Much of the opiate epidemic stems from overprescribing opioids in cases that they aren’t necessary, which introduces more people to the dangers they present. To address this, scientists and doctors believe that using legal marijuana over opioid use can help lower the availability of opioids. This would then prevent addiction from forming, reducing the growth of the epidemic, and leading to much safer pain treatment. And because opioids and marijuana produce similar effects on the brain, it makes sense that marijuana would be a suitable, all-natural alternative. The results of the availability of legal marijuana can already be seen in the United States. States that offer medical cannabis dispensaries are seeing a 14% drop in opioid prescription and use.
However, one of the significant hurdles to overcome is the legality of marijuana. It is a Schedule I substance in states where it has not been recreationally legalized. This can make it harder to turn to as an alternative, which means that legalization can go a long way towards slowing the opioid epidemic.
Kick Opiate Prescription Use with Ocean Hills Recovery
Marijuana is a promising development in the fight against opioid addiction, but it cannot cure everything. If you’re already suffering from an addiction, it is not enough (or advised) to start using marijuana. You need a medically supervised detox to ensure its safe to stop.
At Ocean Hills Recovery, your wellbeing is our highest priority. Whether you began with prescription opioids or began using street drugs out of necessity for your pain, the first step to long-term management of pain starts with quitting.
Our addiction treatment center can administer medication to help ease withdrawal symptoms while your body adjusts to your clean lifestyle. We’ll also address any underlying issues that fueled the addiction, providing holistic care during your entire stay. Our team will work with you to plan for your ongoing recovery once you leave, equipping you with the skills and knowledge you need to stay clean.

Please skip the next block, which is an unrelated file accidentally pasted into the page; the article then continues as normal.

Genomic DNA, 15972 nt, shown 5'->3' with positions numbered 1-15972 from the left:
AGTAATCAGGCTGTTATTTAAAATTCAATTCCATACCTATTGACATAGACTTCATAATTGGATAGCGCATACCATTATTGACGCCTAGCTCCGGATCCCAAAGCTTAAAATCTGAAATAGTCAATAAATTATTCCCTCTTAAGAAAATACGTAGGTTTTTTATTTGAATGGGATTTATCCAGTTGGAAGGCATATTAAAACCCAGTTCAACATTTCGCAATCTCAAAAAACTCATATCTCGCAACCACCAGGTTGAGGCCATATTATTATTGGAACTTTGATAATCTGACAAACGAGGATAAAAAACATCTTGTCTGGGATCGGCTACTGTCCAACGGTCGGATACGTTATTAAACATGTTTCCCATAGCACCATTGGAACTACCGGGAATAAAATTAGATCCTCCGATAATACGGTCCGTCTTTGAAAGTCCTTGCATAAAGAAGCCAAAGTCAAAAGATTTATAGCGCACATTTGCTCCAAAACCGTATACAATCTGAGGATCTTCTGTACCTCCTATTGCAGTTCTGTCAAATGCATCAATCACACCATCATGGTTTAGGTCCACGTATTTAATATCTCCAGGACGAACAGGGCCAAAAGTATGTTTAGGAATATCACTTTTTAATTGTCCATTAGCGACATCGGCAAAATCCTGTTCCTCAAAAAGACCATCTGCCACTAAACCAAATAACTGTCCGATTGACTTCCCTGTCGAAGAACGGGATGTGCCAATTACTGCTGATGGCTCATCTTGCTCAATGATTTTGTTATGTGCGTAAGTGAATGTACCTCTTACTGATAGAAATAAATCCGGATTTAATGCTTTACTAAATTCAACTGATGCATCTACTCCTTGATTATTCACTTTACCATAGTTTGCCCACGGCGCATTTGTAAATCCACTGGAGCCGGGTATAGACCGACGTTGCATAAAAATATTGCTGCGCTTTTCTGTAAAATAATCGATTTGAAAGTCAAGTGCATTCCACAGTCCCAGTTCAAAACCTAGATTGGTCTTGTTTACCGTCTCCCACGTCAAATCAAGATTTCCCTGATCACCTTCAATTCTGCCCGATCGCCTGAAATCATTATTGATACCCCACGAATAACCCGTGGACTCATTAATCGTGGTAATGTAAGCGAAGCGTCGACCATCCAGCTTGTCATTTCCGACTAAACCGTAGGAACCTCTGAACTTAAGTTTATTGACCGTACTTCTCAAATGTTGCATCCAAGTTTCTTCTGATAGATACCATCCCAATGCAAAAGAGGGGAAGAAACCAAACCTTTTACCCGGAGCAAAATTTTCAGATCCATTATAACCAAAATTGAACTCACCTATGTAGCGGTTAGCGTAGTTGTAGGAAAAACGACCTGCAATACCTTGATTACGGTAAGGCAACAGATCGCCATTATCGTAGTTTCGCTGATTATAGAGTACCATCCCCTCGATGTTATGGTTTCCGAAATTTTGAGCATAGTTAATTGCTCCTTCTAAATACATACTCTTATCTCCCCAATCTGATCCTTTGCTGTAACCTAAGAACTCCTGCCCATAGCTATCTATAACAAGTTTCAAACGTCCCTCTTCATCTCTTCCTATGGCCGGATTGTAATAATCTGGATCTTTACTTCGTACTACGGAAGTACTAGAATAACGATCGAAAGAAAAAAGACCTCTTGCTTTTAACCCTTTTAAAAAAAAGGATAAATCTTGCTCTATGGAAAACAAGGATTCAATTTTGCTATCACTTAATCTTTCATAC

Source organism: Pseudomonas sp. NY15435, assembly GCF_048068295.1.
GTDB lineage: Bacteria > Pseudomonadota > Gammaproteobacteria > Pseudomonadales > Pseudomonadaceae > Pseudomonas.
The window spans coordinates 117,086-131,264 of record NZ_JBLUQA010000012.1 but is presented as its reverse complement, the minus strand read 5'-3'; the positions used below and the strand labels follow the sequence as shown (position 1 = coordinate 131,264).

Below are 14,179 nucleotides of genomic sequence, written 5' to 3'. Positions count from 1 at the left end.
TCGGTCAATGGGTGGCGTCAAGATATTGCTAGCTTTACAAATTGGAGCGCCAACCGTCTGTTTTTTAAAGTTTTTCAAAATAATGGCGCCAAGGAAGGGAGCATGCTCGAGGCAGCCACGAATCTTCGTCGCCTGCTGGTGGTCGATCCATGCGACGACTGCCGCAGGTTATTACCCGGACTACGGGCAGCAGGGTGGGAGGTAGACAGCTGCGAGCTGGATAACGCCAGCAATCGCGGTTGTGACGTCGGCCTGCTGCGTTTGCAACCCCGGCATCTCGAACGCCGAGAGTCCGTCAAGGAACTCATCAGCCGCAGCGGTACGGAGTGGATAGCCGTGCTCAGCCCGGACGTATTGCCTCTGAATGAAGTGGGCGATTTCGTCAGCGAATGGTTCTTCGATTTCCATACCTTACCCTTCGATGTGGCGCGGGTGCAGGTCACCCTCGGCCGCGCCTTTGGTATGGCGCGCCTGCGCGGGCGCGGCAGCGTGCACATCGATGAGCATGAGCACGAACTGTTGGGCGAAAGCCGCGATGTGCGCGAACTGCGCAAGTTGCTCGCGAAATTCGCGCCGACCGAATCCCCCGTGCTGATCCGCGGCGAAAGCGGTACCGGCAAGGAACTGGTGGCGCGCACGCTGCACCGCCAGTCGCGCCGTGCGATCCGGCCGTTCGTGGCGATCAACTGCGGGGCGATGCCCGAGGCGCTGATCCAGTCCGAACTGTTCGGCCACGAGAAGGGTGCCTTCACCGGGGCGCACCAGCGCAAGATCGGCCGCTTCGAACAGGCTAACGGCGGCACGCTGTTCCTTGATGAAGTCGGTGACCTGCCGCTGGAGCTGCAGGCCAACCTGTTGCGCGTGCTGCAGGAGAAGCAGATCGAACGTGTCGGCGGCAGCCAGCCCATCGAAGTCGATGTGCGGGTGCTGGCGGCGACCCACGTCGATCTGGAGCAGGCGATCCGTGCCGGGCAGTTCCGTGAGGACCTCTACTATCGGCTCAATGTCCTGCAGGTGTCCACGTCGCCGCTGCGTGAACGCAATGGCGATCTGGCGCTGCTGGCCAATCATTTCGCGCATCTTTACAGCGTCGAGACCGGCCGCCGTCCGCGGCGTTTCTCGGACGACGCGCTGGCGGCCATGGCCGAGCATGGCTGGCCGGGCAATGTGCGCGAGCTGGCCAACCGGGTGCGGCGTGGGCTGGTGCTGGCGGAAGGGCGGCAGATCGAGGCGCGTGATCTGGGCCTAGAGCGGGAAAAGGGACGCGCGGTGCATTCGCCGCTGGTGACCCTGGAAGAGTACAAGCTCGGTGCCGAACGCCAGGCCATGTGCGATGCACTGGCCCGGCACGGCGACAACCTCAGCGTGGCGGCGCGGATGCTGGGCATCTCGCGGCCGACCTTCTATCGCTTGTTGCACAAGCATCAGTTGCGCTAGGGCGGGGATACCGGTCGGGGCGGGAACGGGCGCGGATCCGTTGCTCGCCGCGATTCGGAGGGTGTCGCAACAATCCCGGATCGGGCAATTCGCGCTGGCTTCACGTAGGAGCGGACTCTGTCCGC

Don’t let opioid addiction ruin your life – get the help you need today.
About the author:
Nicole earned her doctoral degree in Psychology with an emphasis on marriage and family therapy at California School of Professional Psychology. Her doctoral thesis was a grounded theory study exploring the role of alienation and connectedness in the life course of addiction. She specializes in treating addiction and trauma. She is certified in DBT and EMDR, two of the most highly regarded evidence-based methods in psychotherapy. Dr. Doss is a strong LGBT advocate and provides open and affirming support to her LGBT clients.
Dr. Doss’s earlier education included graduating cum laude from the University of California, Irvine in June of 2007 with a Bachelor’s degree in Psychology. While there, she received honors recognition by Psi Chi and Golden Key honor societies.
Nicole has been working with alcoholics and addicts in our California drug and alcohol rehab center as an advisor and counselor for many years. She is passionate about providing quality counseling and care to her clients. Her main focus is on integrating the 12 Step and disease models of addiction with experiential therapeutic theory. She is married to Greg; they have two adorable sons together and an energetic yellow Labrador Retriever.